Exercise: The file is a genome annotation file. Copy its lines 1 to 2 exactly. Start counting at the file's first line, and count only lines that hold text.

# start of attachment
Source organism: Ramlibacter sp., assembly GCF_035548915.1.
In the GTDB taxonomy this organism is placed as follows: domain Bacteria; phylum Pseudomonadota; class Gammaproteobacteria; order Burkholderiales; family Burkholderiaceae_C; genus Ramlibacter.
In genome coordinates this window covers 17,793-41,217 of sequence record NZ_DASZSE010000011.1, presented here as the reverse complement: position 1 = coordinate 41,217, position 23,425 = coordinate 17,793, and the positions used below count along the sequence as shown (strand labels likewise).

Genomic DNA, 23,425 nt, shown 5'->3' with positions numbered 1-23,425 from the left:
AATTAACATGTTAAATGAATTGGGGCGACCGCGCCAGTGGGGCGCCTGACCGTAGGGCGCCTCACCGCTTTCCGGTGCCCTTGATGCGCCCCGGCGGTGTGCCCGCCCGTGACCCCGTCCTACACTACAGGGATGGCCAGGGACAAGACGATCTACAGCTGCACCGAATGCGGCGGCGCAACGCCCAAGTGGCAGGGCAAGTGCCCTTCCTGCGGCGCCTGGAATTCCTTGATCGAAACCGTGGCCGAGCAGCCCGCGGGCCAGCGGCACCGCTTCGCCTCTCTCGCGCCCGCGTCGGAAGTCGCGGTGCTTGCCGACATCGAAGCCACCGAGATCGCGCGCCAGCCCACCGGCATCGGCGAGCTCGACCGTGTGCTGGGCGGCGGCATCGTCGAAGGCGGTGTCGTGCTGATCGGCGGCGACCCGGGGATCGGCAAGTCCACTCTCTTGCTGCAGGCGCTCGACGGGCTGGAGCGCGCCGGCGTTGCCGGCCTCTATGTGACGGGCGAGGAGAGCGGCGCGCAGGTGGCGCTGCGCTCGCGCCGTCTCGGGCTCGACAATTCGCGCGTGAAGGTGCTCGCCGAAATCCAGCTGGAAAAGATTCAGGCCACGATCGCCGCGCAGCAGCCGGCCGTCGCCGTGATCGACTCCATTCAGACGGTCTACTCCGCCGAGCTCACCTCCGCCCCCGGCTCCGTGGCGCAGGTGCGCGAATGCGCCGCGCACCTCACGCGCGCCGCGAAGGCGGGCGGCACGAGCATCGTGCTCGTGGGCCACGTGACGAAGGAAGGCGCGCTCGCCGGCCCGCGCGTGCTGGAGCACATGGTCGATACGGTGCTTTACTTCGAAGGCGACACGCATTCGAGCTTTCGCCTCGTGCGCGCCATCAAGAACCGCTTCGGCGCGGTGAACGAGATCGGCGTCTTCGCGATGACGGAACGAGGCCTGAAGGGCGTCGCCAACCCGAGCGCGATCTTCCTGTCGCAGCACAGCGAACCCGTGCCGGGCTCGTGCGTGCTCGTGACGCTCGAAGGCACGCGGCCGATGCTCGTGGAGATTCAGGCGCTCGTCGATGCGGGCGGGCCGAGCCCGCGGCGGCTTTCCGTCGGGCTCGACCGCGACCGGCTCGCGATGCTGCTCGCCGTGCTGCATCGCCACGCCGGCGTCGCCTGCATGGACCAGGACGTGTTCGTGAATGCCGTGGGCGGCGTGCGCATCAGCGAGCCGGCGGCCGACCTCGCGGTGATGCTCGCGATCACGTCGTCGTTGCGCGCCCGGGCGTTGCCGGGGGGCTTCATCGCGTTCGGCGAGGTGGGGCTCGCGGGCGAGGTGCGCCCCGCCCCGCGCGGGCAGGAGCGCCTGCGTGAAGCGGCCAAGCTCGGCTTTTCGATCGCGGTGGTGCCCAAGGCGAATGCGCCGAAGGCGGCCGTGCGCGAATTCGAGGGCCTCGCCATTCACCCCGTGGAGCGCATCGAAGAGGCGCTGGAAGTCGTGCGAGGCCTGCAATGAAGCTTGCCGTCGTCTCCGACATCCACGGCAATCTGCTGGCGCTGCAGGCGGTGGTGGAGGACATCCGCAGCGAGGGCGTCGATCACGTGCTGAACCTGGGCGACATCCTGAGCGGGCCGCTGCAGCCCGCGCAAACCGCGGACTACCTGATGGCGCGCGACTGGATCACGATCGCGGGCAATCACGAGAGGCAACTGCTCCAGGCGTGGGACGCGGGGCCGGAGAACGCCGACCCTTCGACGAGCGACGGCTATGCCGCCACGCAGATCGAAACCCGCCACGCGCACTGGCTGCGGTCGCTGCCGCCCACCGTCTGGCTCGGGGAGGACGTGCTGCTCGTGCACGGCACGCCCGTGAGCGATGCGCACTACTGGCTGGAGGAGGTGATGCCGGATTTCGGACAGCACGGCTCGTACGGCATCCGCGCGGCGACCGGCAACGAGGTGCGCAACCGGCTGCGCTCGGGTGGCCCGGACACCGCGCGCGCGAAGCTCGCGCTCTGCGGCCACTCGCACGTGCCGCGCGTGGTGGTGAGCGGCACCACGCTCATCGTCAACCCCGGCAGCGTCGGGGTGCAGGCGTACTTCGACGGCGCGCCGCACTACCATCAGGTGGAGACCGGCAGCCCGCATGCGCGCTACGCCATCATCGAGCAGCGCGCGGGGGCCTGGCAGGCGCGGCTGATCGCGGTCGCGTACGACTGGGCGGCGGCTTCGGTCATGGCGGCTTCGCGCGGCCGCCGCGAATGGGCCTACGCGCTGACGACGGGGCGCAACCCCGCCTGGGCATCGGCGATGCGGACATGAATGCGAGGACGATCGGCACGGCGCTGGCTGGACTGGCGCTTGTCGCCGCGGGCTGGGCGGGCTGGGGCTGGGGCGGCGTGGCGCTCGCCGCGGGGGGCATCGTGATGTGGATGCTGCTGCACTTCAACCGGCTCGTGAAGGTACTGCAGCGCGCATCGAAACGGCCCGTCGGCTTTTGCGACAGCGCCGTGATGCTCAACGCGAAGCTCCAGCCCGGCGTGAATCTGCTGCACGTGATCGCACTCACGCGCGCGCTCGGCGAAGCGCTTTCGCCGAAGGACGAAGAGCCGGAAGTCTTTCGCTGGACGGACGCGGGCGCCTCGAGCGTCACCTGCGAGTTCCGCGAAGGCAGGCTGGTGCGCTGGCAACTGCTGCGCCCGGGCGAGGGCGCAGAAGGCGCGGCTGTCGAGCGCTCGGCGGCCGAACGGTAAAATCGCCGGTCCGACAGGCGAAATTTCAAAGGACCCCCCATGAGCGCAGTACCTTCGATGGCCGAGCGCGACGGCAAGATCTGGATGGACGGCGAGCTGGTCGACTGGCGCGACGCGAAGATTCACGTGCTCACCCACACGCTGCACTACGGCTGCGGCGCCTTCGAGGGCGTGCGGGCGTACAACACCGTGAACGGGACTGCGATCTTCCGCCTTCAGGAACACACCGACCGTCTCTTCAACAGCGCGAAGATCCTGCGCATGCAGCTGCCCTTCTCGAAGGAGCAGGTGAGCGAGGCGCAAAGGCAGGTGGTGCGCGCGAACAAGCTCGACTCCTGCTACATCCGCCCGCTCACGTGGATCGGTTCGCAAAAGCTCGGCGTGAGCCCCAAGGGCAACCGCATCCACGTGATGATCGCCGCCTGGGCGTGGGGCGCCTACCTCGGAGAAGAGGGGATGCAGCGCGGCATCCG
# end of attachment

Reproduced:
Source organism: Ramlibacter sp., assembly GCF_035548915.1.
In the GTDB taxonomy this organism is placed as follows: domain Bacteria; phylum Pseudomonadota; class Gammaproteobacteria; order Burkholderiales; family Burkholderiaceae_C; genus Ramlibacter.